NEW YORK (CBSNewYork) — In single-digit or negative-range cold, bundling up is crucial.
But as CBS 2’s Sonia Moghe reported Tuesday, some kids and even teens can often overlook that fact.
Dennis Gonzalez, a high school freshman, was spotted in New Rochelle wearing a hoodie, a shirt with long sleeves, jeans and shoes. That was all. He was not wearing a hat, gloves, a scarf or even a coat.
“I left it home, on purpose, just to improve (sic) chicks,” Gonzalez said.
But Gonzalez’s mission involved walking around in 9 degrees in New Rochelle, with a wind chill that made it feel like well below zero.
In a warmer location, pediatrician Dr. Glenn Kaplan shared why parents should keep pushing their kids of all ages to dress warmly.
“I’ve had youngsters who have had frostbite, and really did suffer for weeks and months until their circulation came back to normal,” Kaplan said.
One of Kaplan’s patients, 7-month-old Alexandra, does not yet understand what the cold is. So it was up to her mother to keep her comfortable.
“You always have to be wary about if she’s covered enough and have the proper stuff,” her mother said.
While getting young kids to keep their coats, hats and gloves on is a challenge, Alexandra’s mother said she thinks about it constantly.
“At the beginning it’s not difficult at all. The problem is to maintain it,” she said. “That’s the key.”
The father of an 11-year-old boy said getting his pre-teen to dress for the cold is a challenge.
“It’s really hard. They enjoy being free of movement,” he said.
The boy ended up going outside without gloves.
Meanwhile Tuesday, CBS 2’s Emily Smith was checking out how grown-up New Yorkers were surviving the chilling temperatures. They tended to agree that protection and practicality outweighed fashion.
“I have on two hats, a scarf, and I have on tights underneath,” one woman said.
Another woman had a scarf right up to her nose.
“I put my glasses over it, and I am very warm,” she said.
One little boy was hiding under a protective wind cover in his stroller. When asked when he was cold, the answer was yes.
And one woman carrying a small dog had put a lovely green sweater over the dog’s own fur coat.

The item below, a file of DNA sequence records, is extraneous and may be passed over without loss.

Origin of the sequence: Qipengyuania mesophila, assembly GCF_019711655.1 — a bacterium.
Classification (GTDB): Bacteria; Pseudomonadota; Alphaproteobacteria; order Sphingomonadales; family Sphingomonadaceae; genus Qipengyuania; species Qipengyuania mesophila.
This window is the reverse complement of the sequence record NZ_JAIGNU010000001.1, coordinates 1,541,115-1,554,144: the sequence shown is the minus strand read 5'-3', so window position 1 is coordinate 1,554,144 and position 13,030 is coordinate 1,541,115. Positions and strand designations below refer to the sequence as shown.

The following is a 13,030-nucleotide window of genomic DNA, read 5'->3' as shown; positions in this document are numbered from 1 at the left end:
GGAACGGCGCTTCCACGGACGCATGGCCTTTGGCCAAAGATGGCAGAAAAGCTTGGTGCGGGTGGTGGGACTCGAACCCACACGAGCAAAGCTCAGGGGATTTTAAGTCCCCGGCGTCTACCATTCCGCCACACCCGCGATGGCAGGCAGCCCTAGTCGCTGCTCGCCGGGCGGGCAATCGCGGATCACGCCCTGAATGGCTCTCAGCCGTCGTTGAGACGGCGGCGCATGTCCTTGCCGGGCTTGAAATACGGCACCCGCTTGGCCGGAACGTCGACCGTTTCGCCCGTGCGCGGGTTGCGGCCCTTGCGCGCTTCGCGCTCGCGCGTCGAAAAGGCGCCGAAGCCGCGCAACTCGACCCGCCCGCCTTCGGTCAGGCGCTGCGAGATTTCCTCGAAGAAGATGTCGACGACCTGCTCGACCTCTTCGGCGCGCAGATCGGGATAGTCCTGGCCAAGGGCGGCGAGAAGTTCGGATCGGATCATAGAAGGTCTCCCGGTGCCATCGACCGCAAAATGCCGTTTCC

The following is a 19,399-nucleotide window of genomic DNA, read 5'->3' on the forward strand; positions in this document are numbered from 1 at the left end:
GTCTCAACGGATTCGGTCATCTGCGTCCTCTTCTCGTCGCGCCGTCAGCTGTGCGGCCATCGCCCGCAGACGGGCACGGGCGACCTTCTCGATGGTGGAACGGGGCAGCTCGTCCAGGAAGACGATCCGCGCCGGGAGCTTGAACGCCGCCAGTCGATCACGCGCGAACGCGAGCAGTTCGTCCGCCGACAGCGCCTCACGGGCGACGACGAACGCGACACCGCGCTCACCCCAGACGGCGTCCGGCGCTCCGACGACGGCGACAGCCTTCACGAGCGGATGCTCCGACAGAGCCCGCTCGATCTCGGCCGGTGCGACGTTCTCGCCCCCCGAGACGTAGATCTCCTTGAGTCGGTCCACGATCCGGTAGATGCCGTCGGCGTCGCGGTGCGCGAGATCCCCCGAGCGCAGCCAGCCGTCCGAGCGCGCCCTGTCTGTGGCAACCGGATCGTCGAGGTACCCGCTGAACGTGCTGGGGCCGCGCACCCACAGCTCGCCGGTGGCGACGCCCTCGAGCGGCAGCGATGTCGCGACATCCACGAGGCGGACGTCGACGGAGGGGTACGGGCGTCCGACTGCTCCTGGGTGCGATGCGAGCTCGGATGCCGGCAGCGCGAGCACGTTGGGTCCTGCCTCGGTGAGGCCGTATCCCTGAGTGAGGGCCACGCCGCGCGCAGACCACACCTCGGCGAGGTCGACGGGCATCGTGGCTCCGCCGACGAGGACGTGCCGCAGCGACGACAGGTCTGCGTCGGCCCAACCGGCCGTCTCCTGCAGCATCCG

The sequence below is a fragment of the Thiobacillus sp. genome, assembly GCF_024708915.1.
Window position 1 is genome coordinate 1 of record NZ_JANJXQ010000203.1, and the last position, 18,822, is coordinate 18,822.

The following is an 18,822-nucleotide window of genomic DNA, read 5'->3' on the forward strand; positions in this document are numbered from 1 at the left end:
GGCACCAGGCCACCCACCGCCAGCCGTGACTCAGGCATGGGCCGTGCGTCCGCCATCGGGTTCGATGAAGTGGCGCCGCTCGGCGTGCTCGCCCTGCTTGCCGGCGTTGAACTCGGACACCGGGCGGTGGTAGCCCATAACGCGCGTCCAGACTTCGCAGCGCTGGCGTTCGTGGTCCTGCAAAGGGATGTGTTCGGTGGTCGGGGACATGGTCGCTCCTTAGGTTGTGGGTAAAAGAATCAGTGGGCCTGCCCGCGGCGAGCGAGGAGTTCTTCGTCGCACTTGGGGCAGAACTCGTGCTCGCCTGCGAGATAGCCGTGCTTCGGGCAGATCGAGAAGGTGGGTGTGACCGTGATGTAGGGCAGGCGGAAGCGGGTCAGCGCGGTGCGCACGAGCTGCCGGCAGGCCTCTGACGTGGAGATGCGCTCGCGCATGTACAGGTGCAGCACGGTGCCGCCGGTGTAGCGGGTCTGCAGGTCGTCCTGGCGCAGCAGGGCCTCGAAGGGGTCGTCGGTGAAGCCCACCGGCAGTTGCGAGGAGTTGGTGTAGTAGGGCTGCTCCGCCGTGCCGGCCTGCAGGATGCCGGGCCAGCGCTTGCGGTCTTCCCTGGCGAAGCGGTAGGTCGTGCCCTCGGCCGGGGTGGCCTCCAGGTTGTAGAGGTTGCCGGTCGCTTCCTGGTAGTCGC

But while most took the day just to forget fashion, CBS 2 found some holdouts – including a woman in a leopard-print jacket.
And most people did what was suggested and stayed inside. With temperatures at 9 degrees, Ninth Avenue in Hell’s Kitchen was all but deserted.
The temperature at Central Park Tuesday hit 4 degrees — a new record low for this date. It snapped a 118-year-old record low of 6.
THE SCIENCE OF THE COLD
The cold can have its “up” side.
Scientists and students were having a blast Tuesday doing outdoor experiments, made possible by the bitter chill, CBS 2’s Jennifer McLogan reported.
Blowing soap bubbles is impossible in wind chill temperatures measured hovering below zero.
At Stony Brook University, renowned physics professor Dr. Laszlo Mihaly, his assistants and students had some fun with outdoor science
In weather like we experienced Tuesday – temperatures in the single digits and wind chills in the minus double digits, soda can become a Slurpee in less than three minutes.
Anything touched to water quickly turned to ice — from a delicate tissue to a heated towel, 10 minutes later.
After not too long a piece of fruit, like a banana, could be used as a hammer. And to conquer an apple as solid as a bowling ball, you need a hammer.
“Physics is about experiments. In order to understand how things work around us, in this cold weather we learn things that we could not normally,” Mihaly said.
In one final experiment McLogan allowed the hair on one side of her head to be turned into icicles.
It took all of 43 seconds.
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